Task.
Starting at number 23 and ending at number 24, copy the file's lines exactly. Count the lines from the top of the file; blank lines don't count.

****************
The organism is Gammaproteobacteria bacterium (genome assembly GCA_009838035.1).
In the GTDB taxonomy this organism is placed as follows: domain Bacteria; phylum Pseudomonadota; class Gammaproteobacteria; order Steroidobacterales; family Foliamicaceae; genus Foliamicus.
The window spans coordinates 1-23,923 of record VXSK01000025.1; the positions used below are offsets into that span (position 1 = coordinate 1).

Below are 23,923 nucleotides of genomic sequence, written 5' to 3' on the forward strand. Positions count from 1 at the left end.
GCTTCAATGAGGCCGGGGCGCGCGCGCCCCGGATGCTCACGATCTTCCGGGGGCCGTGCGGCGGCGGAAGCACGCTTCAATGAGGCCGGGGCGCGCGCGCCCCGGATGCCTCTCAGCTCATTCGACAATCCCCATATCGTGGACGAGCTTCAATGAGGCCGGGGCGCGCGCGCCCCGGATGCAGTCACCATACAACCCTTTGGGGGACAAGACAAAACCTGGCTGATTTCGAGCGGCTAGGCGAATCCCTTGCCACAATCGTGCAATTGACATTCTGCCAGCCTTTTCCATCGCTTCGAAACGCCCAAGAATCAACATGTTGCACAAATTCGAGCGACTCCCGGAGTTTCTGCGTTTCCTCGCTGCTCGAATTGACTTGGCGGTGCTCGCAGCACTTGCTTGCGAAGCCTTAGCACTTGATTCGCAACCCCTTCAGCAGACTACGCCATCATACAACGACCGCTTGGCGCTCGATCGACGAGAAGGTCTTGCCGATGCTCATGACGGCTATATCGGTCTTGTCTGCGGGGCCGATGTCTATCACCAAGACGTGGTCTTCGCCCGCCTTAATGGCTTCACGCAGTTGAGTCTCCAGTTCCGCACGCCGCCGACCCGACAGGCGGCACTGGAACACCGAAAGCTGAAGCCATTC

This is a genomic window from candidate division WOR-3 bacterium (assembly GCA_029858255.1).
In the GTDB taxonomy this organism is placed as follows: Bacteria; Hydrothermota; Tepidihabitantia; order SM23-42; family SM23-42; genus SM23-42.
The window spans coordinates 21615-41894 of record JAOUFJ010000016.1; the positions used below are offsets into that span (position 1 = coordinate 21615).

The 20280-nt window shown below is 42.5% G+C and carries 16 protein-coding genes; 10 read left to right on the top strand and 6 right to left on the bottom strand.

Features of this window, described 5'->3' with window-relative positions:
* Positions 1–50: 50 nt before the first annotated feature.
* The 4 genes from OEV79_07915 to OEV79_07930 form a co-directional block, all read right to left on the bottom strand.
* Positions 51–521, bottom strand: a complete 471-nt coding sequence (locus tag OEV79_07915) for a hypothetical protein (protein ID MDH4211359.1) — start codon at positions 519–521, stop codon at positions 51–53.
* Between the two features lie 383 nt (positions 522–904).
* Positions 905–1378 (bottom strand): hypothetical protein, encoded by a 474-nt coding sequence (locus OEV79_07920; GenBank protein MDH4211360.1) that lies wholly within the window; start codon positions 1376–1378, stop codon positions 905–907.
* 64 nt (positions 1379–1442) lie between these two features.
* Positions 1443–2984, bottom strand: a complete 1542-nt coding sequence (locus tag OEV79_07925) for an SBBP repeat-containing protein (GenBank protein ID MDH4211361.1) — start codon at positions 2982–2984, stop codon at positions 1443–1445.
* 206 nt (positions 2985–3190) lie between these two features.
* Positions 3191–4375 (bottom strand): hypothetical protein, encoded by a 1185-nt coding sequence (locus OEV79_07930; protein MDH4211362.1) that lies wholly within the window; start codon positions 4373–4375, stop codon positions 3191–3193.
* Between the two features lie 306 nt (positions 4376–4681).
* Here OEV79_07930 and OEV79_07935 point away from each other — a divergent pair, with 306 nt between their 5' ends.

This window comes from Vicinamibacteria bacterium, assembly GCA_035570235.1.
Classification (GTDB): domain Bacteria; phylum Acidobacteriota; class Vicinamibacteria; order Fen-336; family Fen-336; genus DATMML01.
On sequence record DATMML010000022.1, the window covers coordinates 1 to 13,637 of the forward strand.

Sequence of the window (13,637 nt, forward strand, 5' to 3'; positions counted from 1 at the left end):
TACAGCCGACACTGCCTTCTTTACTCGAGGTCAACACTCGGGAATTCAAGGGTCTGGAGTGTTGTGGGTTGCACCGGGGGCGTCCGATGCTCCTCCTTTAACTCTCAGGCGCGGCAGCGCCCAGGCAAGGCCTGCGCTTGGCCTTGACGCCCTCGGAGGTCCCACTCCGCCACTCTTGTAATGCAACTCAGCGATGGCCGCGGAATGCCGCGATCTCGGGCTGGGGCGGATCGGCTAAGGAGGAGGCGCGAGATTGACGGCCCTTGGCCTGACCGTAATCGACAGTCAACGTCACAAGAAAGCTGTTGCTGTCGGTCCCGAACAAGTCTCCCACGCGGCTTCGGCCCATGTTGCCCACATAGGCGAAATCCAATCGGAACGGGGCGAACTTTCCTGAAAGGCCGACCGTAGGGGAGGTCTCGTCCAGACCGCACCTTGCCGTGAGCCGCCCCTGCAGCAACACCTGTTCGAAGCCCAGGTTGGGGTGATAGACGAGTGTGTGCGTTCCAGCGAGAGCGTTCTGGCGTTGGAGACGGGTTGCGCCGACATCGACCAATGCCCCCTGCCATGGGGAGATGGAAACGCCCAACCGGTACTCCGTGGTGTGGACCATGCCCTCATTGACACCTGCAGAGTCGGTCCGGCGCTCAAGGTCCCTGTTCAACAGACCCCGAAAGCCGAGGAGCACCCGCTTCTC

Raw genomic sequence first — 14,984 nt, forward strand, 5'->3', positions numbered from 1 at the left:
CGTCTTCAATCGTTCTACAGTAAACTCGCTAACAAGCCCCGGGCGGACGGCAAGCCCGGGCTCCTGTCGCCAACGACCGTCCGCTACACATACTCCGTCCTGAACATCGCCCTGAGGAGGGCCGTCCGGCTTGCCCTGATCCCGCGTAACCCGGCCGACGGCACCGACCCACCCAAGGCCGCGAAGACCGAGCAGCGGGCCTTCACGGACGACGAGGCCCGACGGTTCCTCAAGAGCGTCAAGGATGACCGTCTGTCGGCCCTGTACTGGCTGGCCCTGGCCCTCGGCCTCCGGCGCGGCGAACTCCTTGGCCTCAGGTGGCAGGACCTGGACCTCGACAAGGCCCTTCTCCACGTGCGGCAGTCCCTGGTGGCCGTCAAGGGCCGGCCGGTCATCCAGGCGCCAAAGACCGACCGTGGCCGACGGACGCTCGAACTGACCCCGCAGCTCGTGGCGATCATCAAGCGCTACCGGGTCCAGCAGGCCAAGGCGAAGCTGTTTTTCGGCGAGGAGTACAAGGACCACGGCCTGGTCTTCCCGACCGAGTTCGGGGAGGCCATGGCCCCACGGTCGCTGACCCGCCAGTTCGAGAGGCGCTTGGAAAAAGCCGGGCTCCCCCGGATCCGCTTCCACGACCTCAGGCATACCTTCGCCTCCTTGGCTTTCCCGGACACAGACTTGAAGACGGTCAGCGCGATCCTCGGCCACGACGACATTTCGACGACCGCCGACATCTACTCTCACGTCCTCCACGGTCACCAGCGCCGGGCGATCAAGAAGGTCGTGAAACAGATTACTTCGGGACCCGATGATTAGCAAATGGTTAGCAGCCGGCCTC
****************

Classification (GTDB): domain Bacteria; phylum Acidobacteriota; class Vicinamibacteria; order Fen-336; family Fen-336; genus DATMML01.
On sequence record DATMML010000022.1, the window covers coordinates 1 to 13,637 of the forward strand.